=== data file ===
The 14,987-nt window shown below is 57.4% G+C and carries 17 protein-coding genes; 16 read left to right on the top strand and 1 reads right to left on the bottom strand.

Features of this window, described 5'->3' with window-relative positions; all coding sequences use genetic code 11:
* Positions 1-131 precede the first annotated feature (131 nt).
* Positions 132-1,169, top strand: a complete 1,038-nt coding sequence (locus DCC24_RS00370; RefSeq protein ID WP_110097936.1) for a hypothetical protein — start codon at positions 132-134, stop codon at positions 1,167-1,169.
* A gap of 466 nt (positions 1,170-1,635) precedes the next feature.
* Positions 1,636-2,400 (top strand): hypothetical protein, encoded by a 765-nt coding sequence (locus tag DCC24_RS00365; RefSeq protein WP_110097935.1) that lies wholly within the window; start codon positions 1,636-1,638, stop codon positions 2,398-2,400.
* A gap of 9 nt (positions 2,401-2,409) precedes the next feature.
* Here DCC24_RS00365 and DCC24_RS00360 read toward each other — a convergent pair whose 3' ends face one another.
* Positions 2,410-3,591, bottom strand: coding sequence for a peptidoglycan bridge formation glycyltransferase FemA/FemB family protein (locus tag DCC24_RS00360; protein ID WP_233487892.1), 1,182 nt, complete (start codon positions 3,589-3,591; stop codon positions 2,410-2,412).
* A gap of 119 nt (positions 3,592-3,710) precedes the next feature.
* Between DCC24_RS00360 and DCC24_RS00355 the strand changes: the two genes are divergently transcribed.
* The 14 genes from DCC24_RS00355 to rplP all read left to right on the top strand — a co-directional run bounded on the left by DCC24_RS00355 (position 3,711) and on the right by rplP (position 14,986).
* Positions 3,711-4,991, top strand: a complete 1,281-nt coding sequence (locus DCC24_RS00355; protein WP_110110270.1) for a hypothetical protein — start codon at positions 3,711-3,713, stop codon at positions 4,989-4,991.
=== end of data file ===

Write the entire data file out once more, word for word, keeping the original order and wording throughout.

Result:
The 14,987-nt window shown below is 57.4% G+C and carries 17 protein-coding genes; 16 read left to right on the top strand and 1 reads right to left on the bottom strand.

Features of this window, described 5'->3' with window-relative positions; all coding sequences use genetic code 11:
* Positions 1-131 precede the first annotated feature (131 nt).
* Positions 132-1,169, top strand: a complete 1,038-nt coding sequence (locus DCC24_RS00370; RefSeq protein ID WP_110097936.1) for a hypothetical protein — start codon at positions 132-134, stop codon at positions 1,167-1,169.
* A gap of 466 nt (positions 1,170-1,635) precedes the next feature.
* Positions 1,636-2,400 (top strand): hypothetical protein, encoded by a 765-nt coding sequence (locus tag DCC24_RS00365; RefSeq protein WP_110097935.1) that lies wholly within the window; start codon positions 1,636-1,638, stop codon positions 2,398-2,400.
* A gap of 9 nt (positions 2,401-2,409) precedes the next feature.
* Here DCC24_RS00365 and DCC24_RS00360 read toward each other — a convergent pair whose 3' ends face one another.
* Positions 2,410-3,591, bottom strand: coding sequence for a peptidoglycan bridge formation glycyltransferase FemA/FemB family protein (locus tag DCC24_RS00360; protein ID WP_233487892.1), 1,182 nt, complete (start codon positions 3,589-3,591; stop codon positions 2,410-2,412).
* A gap of 119 nt (positions 3,592-3,710) precedes the next feature.
* Between DCC24_RS00360 and DCC24_RS00355 the strand changes: the two genes are divergently transcribed.
* The 14 genes from DCC24_RS00355 to rplP all read left to right on the top strand — a co-directional run bounded on the left by DCC24_RS00355 (position 3,711) and on the right by rplP (position 14,986).
* Positions 3,711-4,991, top strand: a complete 1,281-nt coding sequence (locus DCC24_RS00355; protein WP_110110270.1) for a hypothetical protein — start codon at positions 3,711-3,713, stop codon at positions 4,989-4,991.